The Affair


Then the long fencerow, that years ago had
heaved and buckled, took on a copper shine
in the sunset, the dew. A garlic haze
of cut pastures simmered fields away.


They were flushed from sex—they were
traced with that other body, just parted.
They stood in the length of first fall waiting.
And their skin, that had been so willing,


delible as ash to a trembling fingertip,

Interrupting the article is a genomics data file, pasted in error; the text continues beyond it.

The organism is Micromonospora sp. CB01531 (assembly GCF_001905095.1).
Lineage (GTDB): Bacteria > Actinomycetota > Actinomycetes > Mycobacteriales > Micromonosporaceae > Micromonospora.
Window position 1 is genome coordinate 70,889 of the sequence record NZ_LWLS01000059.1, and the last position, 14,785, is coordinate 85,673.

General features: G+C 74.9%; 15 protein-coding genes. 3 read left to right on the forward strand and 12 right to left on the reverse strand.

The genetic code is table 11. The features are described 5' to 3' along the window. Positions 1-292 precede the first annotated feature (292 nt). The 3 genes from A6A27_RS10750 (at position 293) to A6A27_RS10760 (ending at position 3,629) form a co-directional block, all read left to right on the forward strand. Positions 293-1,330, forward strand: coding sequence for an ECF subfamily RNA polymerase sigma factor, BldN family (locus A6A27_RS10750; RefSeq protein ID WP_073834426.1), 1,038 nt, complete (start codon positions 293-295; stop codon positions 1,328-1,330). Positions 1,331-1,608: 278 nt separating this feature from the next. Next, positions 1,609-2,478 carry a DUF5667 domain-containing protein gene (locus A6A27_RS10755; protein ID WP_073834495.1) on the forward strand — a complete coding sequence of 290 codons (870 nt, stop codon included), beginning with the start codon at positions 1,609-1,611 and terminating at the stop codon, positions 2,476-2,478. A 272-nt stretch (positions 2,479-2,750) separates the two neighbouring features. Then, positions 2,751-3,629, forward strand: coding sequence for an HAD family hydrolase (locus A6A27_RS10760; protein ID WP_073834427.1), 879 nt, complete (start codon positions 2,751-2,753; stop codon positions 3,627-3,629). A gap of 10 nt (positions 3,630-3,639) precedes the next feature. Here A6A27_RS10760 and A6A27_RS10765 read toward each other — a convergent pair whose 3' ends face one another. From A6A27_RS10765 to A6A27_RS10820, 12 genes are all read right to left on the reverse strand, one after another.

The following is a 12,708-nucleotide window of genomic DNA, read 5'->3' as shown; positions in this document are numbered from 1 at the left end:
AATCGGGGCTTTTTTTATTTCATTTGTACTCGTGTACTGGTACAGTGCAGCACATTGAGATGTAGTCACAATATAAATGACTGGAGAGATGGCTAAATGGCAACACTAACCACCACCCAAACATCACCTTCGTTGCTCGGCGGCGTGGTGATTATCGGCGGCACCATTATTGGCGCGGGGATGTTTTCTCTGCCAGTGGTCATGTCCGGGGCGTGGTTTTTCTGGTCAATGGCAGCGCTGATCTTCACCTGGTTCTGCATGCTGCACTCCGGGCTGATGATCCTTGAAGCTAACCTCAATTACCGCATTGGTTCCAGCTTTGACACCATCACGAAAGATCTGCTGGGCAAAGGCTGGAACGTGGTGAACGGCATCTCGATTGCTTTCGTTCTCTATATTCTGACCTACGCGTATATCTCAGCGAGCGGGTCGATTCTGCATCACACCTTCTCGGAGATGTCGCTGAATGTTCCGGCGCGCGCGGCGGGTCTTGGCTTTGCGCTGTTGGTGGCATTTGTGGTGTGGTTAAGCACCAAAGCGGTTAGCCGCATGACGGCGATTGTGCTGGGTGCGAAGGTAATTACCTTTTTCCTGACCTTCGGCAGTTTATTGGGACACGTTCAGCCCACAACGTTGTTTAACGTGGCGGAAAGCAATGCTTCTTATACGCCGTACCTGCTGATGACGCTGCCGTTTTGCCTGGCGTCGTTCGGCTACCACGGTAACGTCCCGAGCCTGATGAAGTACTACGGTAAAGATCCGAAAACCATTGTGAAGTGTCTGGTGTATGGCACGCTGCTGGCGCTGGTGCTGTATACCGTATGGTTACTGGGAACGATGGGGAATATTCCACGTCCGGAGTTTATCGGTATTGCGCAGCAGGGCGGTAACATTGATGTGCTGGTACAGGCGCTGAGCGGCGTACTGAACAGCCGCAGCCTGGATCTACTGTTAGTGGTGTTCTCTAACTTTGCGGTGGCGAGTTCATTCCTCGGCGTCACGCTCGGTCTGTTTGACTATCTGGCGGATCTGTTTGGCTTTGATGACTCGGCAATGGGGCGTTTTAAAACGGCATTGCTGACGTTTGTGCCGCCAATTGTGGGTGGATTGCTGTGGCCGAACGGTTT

became its own again. One star, three.
Nothing good was going to happen. Night winds
lifted themselves out of wheat rows and shook


off what had been done. So they turned
elsewhere. Her fingers gathered up her collar
softly in a bunch, and she put on a scarf.
It was not even cold. It was only cool.

David Baker, “The Affair” from The Truth About Small Towns. Copyright © 1998 by David Baker. Reprinted with the permission of the University of Arkansas Press,
Source: The Truth about Small Towns (University of Arkansas Press, 1998)
More Poems by David Baker